two girls with cell phone talking behind another girl's back

 

Cyberbullying occurs when a child or teen threatens, harasses or humiliates a peer using electronic technology, or is the victim of such actions. Modes of cyberbullying include e-mail, texting, instant messaging, social networking sites, and other mobile apps and websites. With so many children and teens online or using digital devices, it is understandable that 34% of youth say that they have experienced hurtful behaviors online. Research has shown that cyberbullying can affect a child’s mental, physical and emotional health.

How can media use lead to cyberbullying?

Many children and teens are continuously connected to their peers, whether through the internet or devices such as smart phones. While these types of connections can encourage positive social engagement, they also allow the potential for cyberbullying to occur 24 hours a day. Researchers have extensively explored the link between cyberbullying and media, and have found the following:

  • Cyberbullying can affect the mental health of the victims, leading to low self-esteem, suicidal ideation, anger, frustration, and a variety of other emotional and psychological problems.
  • Traditional bullying and cyberbullying are closely related: those who are bullied at school are bullied online and those who bully at school bully online. Both online and offline bullying can be harmful to those involved.
  • Parents can reduce the risk of having a child involved with cyberbullying (as a victim or a bully) by setting rules and being involved in their child’s online use.

 

various teens with hands in a circle

 

What YOU Can Do

Although it can be difficult to determine when cyberbullying is taking place, discussing cyberbullying and ways to prevent it with your child can help her avoid becoming a cyberbully or a victim of cyberbullying. Knowing how to identify whether your child is involved with cyberbully and how to encourage your child to talk about cyberbullying can help your child’s social and emotional development. Here are several suggestions to help you guide your child’s media use:

Children and teens may fear having their internet access taken away if they are a victim of cyberbullying, and may not want to tell their parents. Encourage children to talk to an adult if they are being harassed, and look for possible warning signs including; being upset after using the internet, avoiding the internet or talking about what they do online, or hiding what they do online. Warning signs could indicate either that your child is being bullied, or may be a bully herself. Even if your child is not directly involved, encourage her to reach out and tell an adult.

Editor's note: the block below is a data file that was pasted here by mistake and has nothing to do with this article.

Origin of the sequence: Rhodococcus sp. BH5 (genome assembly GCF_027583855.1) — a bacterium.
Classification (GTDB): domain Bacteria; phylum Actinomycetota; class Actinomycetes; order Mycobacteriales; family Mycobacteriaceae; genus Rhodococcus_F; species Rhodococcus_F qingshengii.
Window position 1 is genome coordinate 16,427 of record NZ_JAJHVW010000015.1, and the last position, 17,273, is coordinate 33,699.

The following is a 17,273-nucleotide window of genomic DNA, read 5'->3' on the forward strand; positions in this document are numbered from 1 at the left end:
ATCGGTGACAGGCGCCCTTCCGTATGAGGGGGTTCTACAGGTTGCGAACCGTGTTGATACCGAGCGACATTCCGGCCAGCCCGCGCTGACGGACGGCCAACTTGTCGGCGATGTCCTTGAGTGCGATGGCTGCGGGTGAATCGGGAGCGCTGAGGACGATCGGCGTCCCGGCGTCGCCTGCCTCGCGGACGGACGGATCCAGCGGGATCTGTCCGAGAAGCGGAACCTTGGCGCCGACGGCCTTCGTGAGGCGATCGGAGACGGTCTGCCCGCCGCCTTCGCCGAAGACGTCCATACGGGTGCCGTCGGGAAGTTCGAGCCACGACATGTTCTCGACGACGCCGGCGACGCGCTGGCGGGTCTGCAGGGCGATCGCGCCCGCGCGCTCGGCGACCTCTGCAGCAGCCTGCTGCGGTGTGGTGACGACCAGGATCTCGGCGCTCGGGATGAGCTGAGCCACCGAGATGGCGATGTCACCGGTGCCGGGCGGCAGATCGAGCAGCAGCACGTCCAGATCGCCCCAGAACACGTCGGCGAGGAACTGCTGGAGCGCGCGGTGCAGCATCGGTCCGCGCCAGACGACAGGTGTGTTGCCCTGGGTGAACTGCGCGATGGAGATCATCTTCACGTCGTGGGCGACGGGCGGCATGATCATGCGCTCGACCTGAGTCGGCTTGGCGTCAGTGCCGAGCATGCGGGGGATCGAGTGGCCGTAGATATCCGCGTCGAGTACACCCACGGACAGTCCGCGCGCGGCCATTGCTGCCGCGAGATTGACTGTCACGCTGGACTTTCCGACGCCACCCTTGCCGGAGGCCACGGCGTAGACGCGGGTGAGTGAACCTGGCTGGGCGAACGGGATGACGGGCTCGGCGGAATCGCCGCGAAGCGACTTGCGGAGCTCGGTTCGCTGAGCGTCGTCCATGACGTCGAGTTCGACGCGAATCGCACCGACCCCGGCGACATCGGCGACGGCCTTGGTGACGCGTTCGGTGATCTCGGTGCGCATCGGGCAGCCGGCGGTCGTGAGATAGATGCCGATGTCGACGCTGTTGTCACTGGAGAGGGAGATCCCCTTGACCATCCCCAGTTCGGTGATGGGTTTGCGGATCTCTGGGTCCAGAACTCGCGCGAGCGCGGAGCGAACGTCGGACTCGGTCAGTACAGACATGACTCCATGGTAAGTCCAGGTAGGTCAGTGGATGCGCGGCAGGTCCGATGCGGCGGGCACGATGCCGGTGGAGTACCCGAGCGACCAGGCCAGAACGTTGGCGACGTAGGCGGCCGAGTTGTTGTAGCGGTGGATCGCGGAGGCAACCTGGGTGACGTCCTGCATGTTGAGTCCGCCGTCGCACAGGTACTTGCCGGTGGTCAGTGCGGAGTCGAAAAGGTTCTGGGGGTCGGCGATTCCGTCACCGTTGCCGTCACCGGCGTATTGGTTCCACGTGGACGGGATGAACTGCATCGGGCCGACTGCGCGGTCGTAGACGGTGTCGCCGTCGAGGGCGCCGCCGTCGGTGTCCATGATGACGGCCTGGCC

Teach your children to be considerate when communicating with others online, and to think about whether their words or actions could hurt someone else. Also teach your children how to block and report users who are harassing them on social networking sites, and encourage them not to engage with the bully in any way. Also, regularly review what your children do online and who they interact with.

Place family computers in a public area to discourage your child from engaging in or hiding any cyberbullying. Make sure that all other internet connected devices such as tablets and smartphones are left in a common room or your bedroom to charge overnight. By keeping these electronics in a common area, parents can monitor their use much more easily and be aware of any cyberbullying behaviors.

If your child agrees, seek help from a school counselor or therapist as she may be able to provide other supports to help stop and prevent cyberbullying from occurring.

 

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Do you know a teen who wants to learn more about Cyberbullying?

Visit the Center for Young Women’s Health at Boston Children’s Hospital.